A new study published by Tel Aviv University has provided promising news about a new possible way to detect Alzheimers Disease. The study allowed the researchers to identify a gene coding for a protein that turns off certain neurotransmitter signals. This is known to be a contributing factor for Alzheimers.

The gene that has been newly identified as being potentially helpful in being able to detect Alzheimers Disease is called RGS2 (Regulator of Protein Signaling 2). While the gene itself had already been identified, this is the first time it has been linked to this branch of dementia.

According to the researchers, the reason this may be able to help detect Alzheimers Disease is that patients with this disease have lower RGS2 expression within their cells. This boosts their sensitivity to amyloid- β’s toxic effects.

The outcomes of the study were published in the Translational Psychiatry journal. The hope is that they will help to provide new, simpler and more accurate methods of Alzheimer’s diagnosis. In fact, it may even have the potential to be used in a blood test that could help in detection.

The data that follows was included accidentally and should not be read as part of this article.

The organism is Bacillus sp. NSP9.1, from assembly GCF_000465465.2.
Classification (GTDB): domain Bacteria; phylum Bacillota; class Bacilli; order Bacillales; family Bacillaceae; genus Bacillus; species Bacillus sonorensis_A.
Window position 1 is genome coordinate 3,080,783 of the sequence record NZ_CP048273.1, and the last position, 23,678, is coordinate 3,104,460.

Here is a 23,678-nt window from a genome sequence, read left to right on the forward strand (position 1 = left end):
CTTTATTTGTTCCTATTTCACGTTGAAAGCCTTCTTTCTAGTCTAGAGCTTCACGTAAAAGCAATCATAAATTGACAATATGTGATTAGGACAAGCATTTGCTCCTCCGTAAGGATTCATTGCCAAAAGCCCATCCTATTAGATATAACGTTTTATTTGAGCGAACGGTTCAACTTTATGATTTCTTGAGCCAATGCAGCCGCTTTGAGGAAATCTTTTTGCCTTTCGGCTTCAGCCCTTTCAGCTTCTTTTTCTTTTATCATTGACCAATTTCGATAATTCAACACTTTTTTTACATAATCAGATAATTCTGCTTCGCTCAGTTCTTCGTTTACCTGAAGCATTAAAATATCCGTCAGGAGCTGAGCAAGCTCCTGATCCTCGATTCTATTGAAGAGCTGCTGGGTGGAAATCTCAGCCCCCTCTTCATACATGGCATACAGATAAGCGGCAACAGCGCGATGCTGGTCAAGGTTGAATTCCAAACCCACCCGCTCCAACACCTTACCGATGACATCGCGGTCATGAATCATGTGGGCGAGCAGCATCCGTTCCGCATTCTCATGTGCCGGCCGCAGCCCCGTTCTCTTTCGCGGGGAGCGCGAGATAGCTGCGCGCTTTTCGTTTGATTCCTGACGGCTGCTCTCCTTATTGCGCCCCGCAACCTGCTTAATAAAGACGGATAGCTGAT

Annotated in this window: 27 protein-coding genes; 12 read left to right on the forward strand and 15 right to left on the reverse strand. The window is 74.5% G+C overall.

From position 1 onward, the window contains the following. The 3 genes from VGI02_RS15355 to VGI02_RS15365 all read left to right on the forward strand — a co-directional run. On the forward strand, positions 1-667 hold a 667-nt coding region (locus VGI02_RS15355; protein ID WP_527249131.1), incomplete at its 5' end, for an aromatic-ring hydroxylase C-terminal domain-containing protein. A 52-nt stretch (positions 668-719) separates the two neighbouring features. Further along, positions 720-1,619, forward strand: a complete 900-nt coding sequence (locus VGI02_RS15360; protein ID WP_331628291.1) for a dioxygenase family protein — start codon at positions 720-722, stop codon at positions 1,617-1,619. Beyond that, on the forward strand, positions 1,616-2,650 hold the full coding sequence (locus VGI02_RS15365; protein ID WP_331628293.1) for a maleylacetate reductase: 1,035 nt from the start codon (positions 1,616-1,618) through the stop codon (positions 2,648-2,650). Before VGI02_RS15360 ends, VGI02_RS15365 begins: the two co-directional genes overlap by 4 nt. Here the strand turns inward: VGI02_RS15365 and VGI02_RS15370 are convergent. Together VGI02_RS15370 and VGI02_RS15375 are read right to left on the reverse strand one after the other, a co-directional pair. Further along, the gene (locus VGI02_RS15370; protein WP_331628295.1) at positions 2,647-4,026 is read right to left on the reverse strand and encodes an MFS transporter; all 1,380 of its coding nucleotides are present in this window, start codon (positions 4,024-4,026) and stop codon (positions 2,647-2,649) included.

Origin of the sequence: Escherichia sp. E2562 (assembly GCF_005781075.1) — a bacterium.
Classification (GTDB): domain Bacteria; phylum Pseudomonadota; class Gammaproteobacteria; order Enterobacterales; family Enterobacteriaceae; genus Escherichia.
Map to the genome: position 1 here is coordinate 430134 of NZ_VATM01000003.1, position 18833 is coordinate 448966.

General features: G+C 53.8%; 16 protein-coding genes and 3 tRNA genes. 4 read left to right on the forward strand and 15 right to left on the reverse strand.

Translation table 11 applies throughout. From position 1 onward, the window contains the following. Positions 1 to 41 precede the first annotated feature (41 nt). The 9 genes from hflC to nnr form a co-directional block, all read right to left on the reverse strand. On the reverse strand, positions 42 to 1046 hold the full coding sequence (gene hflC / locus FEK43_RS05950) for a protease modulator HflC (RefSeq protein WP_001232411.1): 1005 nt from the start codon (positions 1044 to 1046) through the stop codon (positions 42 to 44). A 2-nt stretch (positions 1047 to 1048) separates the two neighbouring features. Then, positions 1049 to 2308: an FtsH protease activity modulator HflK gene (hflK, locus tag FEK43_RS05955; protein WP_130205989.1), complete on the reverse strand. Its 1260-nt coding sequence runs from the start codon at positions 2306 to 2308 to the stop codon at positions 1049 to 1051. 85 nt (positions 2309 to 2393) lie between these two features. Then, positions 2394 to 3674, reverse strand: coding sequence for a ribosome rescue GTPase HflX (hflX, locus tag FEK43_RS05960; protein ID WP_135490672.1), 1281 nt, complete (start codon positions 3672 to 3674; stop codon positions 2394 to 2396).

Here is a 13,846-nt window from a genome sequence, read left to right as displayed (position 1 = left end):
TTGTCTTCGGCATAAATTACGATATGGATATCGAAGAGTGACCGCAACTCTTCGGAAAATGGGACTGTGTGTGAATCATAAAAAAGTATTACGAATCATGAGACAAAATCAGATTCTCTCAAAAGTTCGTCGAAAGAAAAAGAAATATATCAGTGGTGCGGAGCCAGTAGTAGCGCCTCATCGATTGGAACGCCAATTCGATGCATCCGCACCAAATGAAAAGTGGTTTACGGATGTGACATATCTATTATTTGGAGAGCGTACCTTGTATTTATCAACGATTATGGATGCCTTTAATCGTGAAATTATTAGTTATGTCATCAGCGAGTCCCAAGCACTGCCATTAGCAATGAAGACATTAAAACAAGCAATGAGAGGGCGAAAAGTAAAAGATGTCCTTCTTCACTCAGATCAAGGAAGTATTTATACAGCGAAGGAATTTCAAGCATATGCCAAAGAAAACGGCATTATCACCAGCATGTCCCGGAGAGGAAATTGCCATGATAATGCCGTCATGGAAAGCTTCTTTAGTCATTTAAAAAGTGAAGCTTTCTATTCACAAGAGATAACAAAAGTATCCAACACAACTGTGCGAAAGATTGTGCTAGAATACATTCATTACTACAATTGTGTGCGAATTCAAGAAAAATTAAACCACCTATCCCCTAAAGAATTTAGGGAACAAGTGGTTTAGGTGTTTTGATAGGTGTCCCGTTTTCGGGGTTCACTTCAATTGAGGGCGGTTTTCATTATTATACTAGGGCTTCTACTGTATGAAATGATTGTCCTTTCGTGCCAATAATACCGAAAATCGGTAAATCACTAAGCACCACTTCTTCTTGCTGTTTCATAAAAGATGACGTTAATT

Furthermore, by furthering research to understand this gene and its connection to the disease, it may one day lead to new therapies that could slow or even stop its progress.

Lead author in the study was Dr. David Gurwitz from the Tel Aviv University Department of Human Molecular Genetics and Biochemistry at the Sackler School of Medicine. Dr. Gurwitz worked with co-author Professor Illana Gozes, the incumbent of the Lily Avraham Gildor Chair for the Investigation of Growth Factors, as well as being the Elton Laboratory for Molecular Neuroendocrinology head at the Sackler School of Medicine and is a member of the Adams Super Center for Brain Studies at Tel Aviv University.

This research is quite different from other examinations of Alzheimer’s Disease. Previously, the main focus has been on the two primary signs of this disease. More recently, science has started to look beyond amyloid-β plaques, as they have been found to be commonly present in older brains that are perfectly healthy. Therefore, researchers have been forced to start to look elsewhere in order to not only better understand the disease, but also its signs and potential treatments.

There are now a number of genes, including RGS2 that are implicated in Alzheimers. The more they are studied, the better equipped doctors will be to spot the disease at an earlier phase and, hopefully, stop its progression in its tracks.